Five-year missions, expeditions into the unknown, seeking the Northwest Passage- these are stories of exploration and RIFTS has plenty of room for those who seek to make known what is unknown.
The core of a campaign focused upon exploration is that the players assume the roles of individuals who are either trained for exploration, or they are specialists of a different--but necessary--sort assigned to such a task. The specific venue varies widely--overland, oversea, undersea, space, planar, etc.--but the format is the same: a team of explorers forms to investigate what, if anything, lies beyond a given threshold. This can be a mountain range or other significant terrain feature, space itself- you get the idea. Adventures are built around penetrating this threshold and then seeing what is there; making first contact with locals, mapping the territory explored, and preserving this information long enough to report back to their patron(s) so follow-up expeditions can be made with the benefit of that knowledge.
Exploration campaigns, therefore, are mixtures of diplomacy and adventure on a dangerous and unknown frontier. Players should be working with low amounts of information, dealing with material scarcity due to being at the tail end of a long logistical train (so they can't operate at optimal efficiency or effectiveness most of the time; this is "count your rations and arrows" territory), and have to deal with constraints that players in other campaigns either don't have to worry about or never even realize exist. Figuring out how to compensate for these scarcity issues, often by interacting with the locals and learning their methods, is part-and-parcel of a properly-executed exploration campaign.
The other issue with an exploration campaign is that what often follows is either exploitation of natural resources, or population movements into colonial settlements, and either development not only strains extant relations with the locals but--unless reversed--inevitably pushes back the frontier as Civilization (i.e. whom the explorers represent) comes in to fill the void that a frontier represents. You can either end a campaign when this phase of exploration arrives, or you can roll with the punches and take the opportunity to shift the campaign in a different direction; each primary exploration expedition, each first contact situation, each push into the unknown presents an opportunity to find something heretofore unseen and unknown to the players. New mysteries to solve, new cultures to interact with, new lands to investigate- this is the feature that keeps it fresh for years on end. Exploit this feature whenever things start to flag.
Exploration campaigns are best done the old-fashioned way: the sandbox. The GM should decide on the region to explore, and set up initial sets of circumstances (including what Occupations, technologies, etc. are allowed to players), and then let them interact without any concern for narrative logic of any sort- the players will, without fail, fill in all such voids with their own notions and thereby succeed or fail without so much as a word out of the GM's mouth. (And that is the other side to all of this: expeditions fail, often disastrously. If they want to be the Donner Party, let them.)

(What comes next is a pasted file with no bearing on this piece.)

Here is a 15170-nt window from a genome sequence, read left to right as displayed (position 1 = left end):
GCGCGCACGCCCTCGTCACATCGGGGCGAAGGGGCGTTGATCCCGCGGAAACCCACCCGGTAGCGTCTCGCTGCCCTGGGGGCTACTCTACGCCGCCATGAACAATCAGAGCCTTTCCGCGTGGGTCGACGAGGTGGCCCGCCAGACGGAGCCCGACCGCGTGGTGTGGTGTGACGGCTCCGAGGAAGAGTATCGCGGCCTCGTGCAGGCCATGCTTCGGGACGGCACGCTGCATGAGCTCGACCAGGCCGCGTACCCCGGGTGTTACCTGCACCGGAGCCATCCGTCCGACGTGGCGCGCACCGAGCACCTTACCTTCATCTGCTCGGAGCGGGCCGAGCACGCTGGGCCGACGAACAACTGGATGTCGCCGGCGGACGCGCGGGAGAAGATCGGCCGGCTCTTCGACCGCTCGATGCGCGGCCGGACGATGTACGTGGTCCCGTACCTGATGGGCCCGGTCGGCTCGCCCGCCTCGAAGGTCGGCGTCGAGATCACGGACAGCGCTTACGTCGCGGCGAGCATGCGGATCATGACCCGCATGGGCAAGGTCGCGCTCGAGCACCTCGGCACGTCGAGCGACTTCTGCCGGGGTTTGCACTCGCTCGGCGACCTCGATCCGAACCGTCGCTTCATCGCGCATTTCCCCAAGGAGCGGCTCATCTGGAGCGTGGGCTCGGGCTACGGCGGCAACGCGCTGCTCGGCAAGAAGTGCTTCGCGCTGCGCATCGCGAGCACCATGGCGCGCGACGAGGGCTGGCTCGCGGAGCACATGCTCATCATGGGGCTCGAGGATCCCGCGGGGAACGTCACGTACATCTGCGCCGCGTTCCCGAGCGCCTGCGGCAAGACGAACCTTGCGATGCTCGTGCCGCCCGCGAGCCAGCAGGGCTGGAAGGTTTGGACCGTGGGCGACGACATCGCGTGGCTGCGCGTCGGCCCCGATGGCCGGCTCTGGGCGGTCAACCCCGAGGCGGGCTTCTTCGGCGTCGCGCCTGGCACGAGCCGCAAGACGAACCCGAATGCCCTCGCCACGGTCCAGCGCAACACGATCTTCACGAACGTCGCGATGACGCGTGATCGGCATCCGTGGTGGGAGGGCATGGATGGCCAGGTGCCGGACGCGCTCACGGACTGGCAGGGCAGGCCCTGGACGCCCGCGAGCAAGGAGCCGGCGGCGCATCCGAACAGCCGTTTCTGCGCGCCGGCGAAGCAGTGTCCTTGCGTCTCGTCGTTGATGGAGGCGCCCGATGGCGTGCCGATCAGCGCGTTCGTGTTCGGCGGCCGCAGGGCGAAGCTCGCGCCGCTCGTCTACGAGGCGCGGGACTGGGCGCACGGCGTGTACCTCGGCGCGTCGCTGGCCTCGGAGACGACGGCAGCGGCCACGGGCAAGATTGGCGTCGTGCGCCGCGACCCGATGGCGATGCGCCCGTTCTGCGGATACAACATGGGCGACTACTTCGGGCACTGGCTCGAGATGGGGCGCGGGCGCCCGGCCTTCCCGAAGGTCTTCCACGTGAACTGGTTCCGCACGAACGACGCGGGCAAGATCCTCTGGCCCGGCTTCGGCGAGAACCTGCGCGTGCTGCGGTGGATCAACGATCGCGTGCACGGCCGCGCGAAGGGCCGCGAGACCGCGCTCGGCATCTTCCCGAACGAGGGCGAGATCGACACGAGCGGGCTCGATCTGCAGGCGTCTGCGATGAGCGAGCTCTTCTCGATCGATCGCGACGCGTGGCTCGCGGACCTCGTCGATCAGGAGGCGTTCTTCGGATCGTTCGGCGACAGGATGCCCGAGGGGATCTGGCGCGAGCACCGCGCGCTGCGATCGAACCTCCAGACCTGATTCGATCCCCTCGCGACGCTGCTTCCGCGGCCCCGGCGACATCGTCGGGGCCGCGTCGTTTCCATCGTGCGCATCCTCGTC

This is a model where your Men-at-Arms will not be so heavily represented, and your Men-of-Magic/Psychics will be likewise reduced in prominence, in favor of Adventurers and Scholars. You need Wilderness Scouts, first and foremost, and then Scholars and Scientists (including medical experts and technicians) with focuses on field operations (which is done by skill selection and equipment choices; someone that needs a big-city lab is not the sort to send on such things, unless it's based out of something like a starship, and that likely means such an individual will be a NPC). Generalists will be more prized members, speaking of Armsmen and Magicians/Psychics, over specialists and time-limited augmented individuals like Juicers are bad choices- as are those tied to logistical trains (Cyborgs) or already unstable (Crazies). (This, again, is where the magical sorts have an advantage so long as magical power is in sufficient abundance.) Problems are better solved by talking or fixing than by fighting, most of the time, and running is not a bad idea- players cannot presume that whatever they face they can handle.
Exploration campaigns are also easily transitioned into and out of because the core of the campaign's paradigm is inherently unstable, and thus temporary, so you can use an exploration phase as a change-of-pace for another campaign when you see the need for such a thing. If you start as exploration, but the players are not interested anymore, it is not hard to let the frontier shift away from them and let them take up positions in the emerging post-exploration communities that arise in the wake of successful exploration expeditions. When devising what to do with a game of RIFTS, don't count exploration out; even as just a temporary phase, you can really get to the heart of what makes tabletop RPGs special by returning to the origin of the hobby- exploration of the unknown, be it for gold, for glory, or for getting away from where they came from.